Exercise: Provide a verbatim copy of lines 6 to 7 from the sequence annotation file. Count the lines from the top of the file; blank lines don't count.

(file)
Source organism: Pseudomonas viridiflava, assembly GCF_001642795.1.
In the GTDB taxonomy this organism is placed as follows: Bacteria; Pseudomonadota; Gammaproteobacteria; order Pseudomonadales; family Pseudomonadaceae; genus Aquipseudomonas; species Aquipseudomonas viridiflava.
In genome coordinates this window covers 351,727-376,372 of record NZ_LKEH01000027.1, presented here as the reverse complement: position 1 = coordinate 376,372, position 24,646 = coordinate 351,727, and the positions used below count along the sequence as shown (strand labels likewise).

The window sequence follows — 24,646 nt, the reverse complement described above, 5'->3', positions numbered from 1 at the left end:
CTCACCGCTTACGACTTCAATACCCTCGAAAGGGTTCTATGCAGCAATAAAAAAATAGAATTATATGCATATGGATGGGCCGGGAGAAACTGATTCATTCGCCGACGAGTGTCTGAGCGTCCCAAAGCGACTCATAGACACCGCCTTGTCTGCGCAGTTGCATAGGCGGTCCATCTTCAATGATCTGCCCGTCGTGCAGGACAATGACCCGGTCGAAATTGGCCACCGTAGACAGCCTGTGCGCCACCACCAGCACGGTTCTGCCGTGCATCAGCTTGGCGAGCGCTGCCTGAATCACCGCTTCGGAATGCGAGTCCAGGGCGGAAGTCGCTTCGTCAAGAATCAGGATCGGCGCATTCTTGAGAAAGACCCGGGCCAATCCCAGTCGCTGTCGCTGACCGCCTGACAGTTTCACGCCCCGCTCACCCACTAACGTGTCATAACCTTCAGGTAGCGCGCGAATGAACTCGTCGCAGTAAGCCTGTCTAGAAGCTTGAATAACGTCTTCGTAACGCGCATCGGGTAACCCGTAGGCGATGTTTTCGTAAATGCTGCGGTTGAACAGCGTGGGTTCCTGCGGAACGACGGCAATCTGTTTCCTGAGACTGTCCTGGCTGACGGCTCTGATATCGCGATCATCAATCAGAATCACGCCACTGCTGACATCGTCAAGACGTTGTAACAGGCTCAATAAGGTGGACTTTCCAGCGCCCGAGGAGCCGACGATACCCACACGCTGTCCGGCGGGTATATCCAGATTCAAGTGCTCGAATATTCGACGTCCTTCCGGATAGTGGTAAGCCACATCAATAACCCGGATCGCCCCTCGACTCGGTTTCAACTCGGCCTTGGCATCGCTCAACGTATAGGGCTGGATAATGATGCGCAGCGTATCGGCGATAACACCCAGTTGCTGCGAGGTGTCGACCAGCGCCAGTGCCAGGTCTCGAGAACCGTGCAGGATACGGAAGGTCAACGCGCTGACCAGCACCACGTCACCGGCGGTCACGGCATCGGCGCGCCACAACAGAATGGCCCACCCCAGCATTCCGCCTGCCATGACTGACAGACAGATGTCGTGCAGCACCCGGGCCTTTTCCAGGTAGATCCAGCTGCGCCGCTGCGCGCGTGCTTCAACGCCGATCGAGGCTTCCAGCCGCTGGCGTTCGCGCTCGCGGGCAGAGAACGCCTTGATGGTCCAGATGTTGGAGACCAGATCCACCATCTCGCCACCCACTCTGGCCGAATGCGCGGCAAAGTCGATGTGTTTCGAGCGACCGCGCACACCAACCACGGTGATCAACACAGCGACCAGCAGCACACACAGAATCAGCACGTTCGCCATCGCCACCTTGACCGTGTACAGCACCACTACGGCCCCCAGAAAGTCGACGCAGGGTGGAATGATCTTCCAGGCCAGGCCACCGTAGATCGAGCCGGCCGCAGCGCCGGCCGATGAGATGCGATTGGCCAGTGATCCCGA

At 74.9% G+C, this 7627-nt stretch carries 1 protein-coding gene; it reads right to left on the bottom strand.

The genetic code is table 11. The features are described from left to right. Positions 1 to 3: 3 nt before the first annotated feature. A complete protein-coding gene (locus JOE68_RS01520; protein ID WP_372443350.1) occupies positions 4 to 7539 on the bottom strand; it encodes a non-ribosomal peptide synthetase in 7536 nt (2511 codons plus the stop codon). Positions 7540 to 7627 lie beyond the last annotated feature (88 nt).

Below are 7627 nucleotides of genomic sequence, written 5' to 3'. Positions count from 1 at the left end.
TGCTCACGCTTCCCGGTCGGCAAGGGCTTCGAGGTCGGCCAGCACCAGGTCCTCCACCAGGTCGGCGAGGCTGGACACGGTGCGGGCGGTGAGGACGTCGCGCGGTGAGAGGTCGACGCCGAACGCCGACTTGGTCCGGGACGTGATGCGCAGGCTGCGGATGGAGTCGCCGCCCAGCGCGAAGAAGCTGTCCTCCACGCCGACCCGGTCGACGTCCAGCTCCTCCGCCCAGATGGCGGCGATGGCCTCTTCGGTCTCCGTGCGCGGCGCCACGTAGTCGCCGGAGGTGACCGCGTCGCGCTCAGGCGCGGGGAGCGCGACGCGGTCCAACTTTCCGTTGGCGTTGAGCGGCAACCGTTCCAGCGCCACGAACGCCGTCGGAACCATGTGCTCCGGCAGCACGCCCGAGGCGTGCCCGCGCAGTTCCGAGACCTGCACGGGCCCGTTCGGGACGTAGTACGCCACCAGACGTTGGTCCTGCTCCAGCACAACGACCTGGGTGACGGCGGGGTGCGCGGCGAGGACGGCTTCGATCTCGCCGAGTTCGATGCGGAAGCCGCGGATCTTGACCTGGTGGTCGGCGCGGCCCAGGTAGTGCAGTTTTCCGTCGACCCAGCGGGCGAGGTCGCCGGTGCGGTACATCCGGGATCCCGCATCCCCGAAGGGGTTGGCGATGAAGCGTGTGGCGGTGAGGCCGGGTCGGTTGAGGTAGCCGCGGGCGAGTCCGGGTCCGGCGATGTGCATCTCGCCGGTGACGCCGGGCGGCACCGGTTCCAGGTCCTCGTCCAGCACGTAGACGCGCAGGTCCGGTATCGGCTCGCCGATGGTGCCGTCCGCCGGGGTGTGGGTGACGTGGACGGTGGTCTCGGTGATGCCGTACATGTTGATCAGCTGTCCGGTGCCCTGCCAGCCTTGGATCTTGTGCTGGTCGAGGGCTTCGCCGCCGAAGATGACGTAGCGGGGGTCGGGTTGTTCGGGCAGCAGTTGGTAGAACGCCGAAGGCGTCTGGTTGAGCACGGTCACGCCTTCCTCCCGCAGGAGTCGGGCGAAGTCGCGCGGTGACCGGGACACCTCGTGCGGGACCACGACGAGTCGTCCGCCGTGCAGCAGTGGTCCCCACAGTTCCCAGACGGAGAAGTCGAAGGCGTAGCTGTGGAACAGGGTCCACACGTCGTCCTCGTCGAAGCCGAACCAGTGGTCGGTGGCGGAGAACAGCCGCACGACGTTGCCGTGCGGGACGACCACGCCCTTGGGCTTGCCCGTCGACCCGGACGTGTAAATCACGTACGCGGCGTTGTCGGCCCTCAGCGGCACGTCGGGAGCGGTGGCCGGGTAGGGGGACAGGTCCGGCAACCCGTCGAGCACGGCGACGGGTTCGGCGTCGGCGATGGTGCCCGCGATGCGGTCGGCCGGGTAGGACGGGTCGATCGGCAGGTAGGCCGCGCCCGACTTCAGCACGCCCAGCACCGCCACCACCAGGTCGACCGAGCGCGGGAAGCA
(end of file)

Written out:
At 74.9% G+C, this 7627-nt stretch carries 1 protein-coding gene; it reads right to left on the bottom strand.

The genetic code is table 11. The features are described from left to right. Positions 1 to 3: 3 nt before the first annotated feature. A complete protein-coding gene (locus JOE68_RS01520; protein ID WP_372443350.1) occupies positions 4 to 7539 on the bottom strand; it encodes a non-ribosomal peptide synthetase in 7536 nt (2511 codons plus the stop codon). Positions 7540 to 7627 lie beyond the last annotated feature (88 nt).